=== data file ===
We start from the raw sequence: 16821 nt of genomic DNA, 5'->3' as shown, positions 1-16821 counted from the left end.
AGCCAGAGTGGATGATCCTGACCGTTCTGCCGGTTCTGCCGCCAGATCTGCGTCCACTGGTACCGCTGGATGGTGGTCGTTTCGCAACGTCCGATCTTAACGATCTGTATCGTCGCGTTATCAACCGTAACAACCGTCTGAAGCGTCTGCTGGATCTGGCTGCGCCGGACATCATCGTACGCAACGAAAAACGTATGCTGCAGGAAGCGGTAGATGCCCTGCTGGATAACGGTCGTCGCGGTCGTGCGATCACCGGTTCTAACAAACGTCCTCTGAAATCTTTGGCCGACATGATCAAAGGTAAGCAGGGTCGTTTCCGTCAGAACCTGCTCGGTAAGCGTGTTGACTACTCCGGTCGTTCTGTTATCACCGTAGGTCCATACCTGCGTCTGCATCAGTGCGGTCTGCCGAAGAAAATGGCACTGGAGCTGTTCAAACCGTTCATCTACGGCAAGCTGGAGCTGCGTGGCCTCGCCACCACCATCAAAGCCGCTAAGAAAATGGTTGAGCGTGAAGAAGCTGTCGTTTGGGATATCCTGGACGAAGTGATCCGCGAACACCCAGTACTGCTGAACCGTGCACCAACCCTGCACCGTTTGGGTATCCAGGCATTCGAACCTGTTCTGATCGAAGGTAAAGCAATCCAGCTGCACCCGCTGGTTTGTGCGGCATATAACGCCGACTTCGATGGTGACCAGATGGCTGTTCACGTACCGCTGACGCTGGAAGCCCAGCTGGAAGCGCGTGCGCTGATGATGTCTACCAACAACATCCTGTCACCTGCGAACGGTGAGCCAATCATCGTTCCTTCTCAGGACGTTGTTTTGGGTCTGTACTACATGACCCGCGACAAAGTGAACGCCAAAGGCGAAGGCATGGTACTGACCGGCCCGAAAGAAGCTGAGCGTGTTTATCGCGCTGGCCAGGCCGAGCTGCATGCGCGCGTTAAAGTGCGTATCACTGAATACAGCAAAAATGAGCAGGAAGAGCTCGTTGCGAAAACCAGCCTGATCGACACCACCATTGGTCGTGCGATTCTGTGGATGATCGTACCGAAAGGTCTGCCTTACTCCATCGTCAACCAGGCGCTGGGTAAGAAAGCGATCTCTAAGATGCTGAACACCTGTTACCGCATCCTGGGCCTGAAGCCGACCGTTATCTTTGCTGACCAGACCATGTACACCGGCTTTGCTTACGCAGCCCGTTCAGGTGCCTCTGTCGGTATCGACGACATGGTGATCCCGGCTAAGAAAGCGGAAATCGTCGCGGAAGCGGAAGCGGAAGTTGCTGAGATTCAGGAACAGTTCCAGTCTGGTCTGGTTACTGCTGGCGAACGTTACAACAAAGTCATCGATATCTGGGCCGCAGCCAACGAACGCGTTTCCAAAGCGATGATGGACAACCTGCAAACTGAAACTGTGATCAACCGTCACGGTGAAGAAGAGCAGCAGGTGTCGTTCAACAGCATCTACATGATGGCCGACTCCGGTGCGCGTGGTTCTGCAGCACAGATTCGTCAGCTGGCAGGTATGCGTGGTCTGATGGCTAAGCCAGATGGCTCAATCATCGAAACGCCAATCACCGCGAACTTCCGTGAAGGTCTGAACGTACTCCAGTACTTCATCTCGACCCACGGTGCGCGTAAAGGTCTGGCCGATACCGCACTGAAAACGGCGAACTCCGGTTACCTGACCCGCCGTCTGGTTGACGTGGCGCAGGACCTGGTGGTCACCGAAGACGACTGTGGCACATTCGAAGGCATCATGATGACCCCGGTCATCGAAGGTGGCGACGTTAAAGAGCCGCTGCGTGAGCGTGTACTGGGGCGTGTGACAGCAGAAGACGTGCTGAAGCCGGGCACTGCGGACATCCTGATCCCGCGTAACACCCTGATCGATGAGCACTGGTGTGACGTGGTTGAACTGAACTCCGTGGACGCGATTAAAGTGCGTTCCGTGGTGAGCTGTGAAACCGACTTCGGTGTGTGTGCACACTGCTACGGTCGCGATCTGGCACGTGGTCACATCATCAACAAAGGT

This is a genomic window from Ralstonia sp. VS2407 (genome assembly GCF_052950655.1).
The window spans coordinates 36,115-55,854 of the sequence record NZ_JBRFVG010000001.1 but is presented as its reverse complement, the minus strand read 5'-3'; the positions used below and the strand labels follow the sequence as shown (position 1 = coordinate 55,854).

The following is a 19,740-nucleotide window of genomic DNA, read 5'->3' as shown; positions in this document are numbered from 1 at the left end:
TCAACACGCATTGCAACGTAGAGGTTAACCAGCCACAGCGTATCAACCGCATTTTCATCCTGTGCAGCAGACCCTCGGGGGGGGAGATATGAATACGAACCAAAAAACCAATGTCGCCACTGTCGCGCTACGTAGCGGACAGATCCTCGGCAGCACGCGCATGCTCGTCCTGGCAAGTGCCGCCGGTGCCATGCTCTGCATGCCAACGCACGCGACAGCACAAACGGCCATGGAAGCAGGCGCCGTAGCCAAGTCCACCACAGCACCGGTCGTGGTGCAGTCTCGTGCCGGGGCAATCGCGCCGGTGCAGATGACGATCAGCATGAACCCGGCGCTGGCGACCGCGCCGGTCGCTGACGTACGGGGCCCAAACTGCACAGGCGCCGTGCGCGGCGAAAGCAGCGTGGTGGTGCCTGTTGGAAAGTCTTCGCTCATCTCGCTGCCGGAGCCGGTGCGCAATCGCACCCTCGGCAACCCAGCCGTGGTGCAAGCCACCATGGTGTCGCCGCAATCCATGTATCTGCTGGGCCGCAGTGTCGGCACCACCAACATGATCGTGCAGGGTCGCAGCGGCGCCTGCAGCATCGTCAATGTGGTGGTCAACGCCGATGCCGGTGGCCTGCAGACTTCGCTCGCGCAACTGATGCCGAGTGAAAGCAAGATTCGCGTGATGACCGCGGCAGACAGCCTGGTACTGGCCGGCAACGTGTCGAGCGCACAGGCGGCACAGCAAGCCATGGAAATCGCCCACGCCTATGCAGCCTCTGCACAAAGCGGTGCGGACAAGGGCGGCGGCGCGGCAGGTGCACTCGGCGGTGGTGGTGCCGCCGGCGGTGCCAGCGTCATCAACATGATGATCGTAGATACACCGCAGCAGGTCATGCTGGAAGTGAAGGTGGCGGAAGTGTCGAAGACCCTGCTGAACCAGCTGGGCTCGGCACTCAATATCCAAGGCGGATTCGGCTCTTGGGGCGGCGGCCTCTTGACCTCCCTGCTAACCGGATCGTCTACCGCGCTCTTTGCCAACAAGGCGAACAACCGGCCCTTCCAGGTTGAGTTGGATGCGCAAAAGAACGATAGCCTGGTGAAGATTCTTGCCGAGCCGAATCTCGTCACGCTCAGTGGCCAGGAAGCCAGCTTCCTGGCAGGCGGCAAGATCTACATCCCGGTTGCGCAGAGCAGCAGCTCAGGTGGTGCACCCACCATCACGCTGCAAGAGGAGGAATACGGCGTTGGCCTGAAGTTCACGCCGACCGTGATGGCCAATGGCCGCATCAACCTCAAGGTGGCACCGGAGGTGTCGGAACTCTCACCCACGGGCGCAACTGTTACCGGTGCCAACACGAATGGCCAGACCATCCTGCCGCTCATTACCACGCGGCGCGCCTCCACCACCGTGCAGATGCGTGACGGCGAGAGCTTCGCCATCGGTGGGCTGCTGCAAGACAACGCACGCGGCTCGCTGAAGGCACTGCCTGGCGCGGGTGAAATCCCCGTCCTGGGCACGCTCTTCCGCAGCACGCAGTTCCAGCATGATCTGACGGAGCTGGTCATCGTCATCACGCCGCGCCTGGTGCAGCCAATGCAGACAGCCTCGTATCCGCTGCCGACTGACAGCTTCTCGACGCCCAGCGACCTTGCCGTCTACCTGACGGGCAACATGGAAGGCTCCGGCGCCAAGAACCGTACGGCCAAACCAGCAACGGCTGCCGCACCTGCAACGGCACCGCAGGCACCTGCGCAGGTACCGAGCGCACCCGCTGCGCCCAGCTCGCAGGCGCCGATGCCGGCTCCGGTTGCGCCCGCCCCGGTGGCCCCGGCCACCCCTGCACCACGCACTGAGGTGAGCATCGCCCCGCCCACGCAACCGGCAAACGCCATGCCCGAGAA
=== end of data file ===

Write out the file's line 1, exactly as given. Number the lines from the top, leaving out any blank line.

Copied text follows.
We start from the raw sequence: 16821 nt of genomic DNA, 5'->3' as shown, positions 1-16821 counted from the left end.